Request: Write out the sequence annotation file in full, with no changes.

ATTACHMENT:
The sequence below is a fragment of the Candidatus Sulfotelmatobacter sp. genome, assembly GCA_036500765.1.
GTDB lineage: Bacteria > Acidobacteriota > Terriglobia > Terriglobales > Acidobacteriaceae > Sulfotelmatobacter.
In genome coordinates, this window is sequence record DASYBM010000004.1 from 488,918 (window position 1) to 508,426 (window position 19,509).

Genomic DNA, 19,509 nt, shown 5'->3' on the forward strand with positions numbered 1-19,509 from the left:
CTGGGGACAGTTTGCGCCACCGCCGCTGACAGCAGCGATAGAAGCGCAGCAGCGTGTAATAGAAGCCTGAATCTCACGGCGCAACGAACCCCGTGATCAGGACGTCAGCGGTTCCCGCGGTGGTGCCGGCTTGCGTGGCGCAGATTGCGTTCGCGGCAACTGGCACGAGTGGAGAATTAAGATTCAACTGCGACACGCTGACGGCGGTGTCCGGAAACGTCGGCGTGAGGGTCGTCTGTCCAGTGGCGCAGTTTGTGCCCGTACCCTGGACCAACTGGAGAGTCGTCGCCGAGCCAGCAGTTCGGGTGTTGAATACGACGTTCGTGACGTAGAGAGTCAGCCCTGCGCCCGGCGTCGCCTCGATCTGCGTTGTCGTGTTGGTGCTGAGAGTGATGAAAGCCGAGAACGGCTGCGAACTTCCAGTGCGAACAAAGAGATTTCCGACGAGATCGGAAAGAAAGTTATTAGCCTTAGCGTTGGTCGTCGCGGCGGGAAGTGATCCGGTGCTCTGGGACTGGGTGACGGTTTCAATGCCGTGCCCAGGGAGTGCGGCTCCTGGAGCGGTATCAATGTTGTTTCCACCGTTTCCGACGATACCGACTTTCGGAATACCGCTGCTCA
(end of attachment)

The sequence below is a fragment of the Candidatus Sulfotelmatobacter sp. genome, assembly GCA_036500765.1.
GTDB lineage: Bacteria > Acidobacteriota > Terriglobia > Terriglobales > Acidobacteriaceae > Sulfotelmatobacter.
In genome coordinates, this window is sequence record DASYBM010000004.1 from 488,918 (window position 1) to 508,426 (window position 19,509).

Genomic DNA, 19,509 nt, shown 5'->3' on the forward strand with positions numbered 1-19,509 from the left:
CTGGGGACAGTTTGCGCCACCGCCGCTGACAGCAGCGATAGAAGCGCAGCAGCGTGTAATAGAAGCCTGAATCTCACGGCGCAACGAACCCCGTGATCAGGACGTCAGCGGTTCCCGCGGTGGTGCCGGCTTGCGTGGCGCAGATTGCGTTCGCGGCAACTGGCACGAGTGGAGAATTAAGATTCAACTGCGACACGCTGACGGCGGTGTCCGGAAACGTCGGCGTGAGGGTCGTCTGTCCAGTGGCGCAGTTTGTGCCCGTACCCTGGACCAACTGGAGAGTCGTCGCCGAGCCAGCAGTTCGGGTGTTGAATACGACGTTCGTGACGTAGAGAGTCAGCCCTGCGCCCGGCGTCGCCTCGATCTGCGTTGTCGTGTTGGTGCTGAGAGTGATGAAAGCCGAGAACGGCTGCGAACTTCCAGTGCGAACAAAGAGATTTCCGACGAGATCGGAAAGAAAGTTATTAGCCTTAGCGTTGGTCGTCGCGGCGGGAAGTGATCCGGTGCTCTGGGACTGGGTGACGGTTTCAATGCCGTGCCCAGGGAGTGCGGCTCCTGGAGCGGTATCAATGTTGTTTCCACCGTTTCCGACGATACCGACTTTCGGAATACCGCTGCTCA